Asli Özge, Men on the Bridge, 2009, color, sound, 83 minutes.


HARDY CINEPHILES love nothing more than to acknowledge a fresh trend or some heretofore unheralded new wave. But even the most devoted among them may have been slow to recognize the surge of activity represented by a startling series at Toronto’s TIFF Bell Lightbox. “Rebel Yell,” a weeklong program dedicated to work by a new generation of Turkish women filmmakers, constitutes “a modest showcase for a major phenomenon,” in the words of programmer Rasha Salti.

The series is a timely one. Whereas recent international retrospectives on directors such as Yilmaz Güney have alerted more viewers to the rich history of Turkish cinema, relatively little attention has been paid to the growing presence and importance of women in a film culture where they’d been virtually invisible. (By Salti’s count, female directors were responsible for only fifty-two of the approximately 4,400 movies made in the country from the 1950s through the ’80s.) None of the women to emerge since the New Turkish Cinema wave of independent filmmakers in the ’90s have attained the festival-mainstay status of peers like Nuri Bilge Ceylan and Fatih Akin, a tendency that Salti clearly seeks to correct.

Many of the directors represented in this showcase share an affinity for shifting between documentary and narrative modes. A native of Istanbul who studied under director Yavuz Ozkan, Pelin Esmer earned no shortage of praise last year for her second feature, the sensitively rendered drama Watchtower. The same commitment to care and craft distinguishes The Play (2005), her contribution to the Lightbox series, an affecting yet often exuberant documentary of a group of rural women whose hard lives are ignited by new passions when they attempt to stage a play in their mountain village in southern Turkey.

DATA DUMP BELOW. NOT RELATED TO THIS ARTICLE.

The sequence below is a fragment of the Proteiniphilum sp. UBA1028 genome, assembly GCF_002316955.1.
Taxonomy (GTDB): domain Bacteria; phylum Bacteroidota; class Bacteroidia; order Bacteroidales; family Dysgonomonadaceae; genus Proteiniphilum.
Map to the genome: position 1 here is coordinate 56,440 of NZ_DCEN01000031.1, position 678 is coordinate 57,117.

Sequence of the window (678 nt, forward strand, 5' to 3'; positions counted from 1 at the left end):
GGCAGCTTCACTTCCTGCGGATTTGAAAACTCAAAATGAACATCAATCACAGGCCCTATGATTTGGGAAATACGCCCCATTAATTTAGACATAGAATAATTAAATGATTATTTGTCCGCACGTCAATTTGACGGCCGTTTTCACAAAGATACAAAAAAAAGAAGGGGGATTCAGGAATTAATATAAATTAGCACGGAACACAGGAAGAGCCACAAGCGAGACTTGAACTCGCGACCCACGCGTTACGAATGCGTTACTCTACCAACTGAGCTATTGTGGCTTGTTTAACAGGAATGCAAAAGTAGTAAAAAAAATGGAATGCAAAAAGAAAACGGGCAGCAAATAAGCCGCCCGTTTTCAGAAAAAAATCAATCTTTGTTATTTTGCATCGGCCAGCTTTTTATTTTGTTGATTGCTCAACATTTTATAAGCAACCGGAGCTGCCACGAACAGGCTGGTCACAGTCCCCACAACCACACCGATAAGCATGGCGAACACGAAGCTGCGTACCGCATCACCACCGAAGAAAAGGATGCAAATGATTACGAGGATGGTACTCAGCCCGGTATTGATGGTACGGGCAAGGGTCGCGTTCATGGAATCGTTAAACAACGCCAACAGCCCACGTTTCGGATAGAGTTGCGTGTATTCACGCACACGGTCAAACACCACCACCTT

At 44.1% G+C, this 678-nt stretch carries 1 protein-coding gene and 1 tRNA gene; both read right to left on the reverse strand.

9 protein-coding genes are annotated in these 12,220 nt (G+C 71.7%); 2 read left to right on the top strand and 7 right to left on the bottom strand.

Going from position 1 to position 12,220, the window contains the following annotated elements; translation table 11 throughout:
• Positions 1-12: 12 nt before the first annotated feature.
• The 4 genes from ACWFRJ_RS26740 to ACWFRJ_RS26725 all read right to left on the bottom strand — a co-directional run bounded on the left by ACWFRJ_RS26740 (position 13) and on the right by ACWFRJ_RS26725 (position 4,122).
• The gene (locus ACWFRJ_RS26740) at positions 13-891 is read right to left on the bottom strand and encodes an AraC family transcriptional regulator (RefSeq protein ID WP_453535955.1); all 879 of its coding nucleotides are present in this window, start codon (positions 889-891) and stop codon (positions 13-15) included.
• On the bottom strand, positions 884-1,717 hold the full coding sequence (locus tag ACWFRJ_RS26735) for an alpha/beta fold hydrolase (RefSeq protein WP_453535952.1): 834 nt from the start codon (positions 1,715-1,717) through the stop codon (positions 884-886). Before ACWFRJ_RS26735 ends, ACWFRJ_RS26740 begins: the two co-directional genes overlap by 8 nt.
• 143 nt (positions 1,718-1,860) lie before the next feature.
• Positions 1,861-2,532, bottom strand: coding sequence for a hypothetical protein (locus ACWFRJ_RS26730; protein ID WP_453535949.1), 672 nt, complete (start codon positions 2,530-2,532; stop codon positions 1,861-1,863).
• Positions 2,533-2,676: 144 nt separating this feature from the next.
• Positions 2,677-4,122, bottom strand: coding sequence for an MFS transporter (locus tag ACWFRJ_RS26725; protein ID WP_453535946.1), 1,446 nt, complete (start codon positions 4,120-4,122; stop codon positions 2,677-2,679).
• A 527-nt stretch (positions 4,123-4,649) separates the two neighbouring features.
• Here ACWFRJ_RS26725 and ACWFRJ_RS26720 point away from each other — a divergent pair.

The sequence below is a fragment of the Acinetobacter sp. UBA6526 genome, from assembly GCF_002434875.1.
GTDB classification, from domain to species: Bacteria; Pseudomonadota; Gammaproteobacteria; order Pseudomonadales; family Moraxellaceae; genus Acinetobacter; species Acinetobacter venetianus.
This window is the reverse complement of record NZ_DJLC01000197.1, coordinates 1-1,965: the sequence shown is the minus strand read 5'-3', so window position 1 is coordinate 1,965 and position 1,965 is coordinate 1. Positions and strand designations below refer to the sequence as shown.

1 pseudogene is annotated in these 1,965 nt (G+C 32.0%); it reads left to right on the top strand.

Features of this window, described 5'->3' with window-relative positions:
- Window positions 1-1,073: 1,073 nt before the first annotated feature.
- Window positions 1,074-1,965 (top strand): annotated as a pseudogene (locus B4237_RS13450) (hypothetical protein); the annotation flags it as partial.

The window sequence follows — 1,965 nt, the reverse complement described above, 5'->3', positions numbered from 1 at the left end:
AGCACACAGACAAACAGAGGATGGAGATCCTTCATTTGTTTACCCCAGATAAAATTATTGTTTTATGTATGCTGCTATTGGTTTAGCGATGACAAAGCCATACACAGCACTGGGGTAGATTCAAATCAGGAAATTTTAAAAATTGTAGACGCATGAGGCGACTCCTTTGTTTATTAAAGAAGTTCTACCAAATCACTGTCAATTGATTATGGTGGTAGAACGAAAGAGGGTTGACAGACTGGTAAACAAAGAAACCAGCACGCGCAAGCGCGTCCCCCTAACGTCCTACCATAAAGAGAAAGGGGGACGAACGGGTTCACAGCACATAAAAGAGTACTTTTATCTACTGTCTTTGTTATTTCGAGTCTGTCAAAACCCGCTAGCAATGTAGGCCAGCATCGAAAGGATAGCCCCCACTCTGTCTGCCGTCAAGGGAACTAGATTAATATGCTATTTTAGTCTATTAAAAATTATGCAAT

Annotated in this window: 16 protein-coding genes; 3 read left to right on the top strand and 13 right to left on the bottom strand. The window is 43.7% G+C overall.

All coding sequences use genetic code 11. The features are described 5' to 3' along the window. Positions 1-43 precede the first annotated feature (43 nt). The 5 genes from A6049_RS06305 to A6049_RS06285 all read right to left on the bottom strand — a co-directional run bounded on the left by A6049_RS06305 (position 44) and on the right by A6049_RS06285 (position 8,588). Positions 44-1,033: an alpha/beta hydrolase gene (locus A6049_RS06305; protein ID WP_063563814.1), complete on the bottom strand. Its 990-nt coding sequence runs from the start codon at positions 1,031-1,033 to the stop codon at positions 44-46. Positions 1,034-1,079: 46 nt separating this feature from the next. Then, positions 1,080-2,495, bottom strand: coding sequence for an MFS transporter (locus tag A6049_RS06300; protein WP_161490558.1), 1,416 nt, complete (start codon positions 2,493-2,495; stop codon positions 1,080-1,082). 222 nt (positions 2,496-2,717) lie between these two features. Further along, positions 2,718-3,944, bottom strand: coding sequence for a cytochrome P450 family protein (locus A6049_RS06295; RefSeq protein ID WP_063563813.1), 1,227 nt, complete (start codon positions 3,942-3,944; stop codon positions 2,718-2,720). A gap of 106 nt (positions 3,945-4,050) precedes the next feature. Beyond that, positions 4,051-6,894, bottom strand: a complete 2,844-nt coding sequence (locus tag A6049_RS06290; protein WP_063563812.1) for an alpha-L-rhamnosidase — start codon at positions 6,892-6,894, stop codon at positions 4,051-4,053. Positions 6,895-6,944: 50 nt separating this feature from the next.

Asli Özge, another filmmaker from Istanbul now based in Berlin, shares Esmer’s roots in documentary practice. In fact, Men on the Bridge—which plays “Rebel Yell” on August 25—began as a nonfiction film about people who work on or around Istanbul’s Bosphorus Bridge, the bustling meeting point for the city’s European and Asian communities. Özge instead opted for a fascinating doc-fiction hybrid in which nonprofessionals play characters based closely on themselves. (Since the Turkish police department wouldn’t allow one of Özge’s primary subjects to play himself on-screen, the role went to the officer’s brother.) The result is a bracing, perceptive look at modern Istanbul, one attuned to the city’s various cultural and economic tensions and still remarkably intimate.

With its understated naturalism and keen sensitivity to the impact of sociopolitical conditions on human relationships, Men on the Bridge evinces a kinship between Özge and her contemporaries in her adopted German home, filmmakers like Angela Schanelec, Maria Speth, and Maren Ade. Those directors’ best efforts also serve as useful reference points for Belmin Söylemez’s Present Tense, which screens August 22. A first feature that earned prizes at festivals in Istanbul and Adana in Turkey and in San Francisco, Söylemez’s measured character study benefits from a superb performance by Sanem Oge, here portraying Mina, a young woman who finds refuge from the collapse of her marriage through employment as a fortune teller. In the film’s most sardonic touch, this fraudulent seer is really only able to reflect on her own situation as she interprets the swirls and streaks in her clients’ overturned coffee cups. Less suspect than Mina’s iffy soothsaying is what the film itself has to say about the perils and pleasures of human connection as experienced by people who struggle to feel like they have a place in the world. At least “Rebel Yell” suggests that directors like Esmer, Özge, and Söylemez are finally finding a stronger foothold.

Jason Anderson

“Rebel Yell: A New Generation of Turkish Women Filmmakers” plays August 22 to 29 at TIFF Bell Lightbox in Toronto.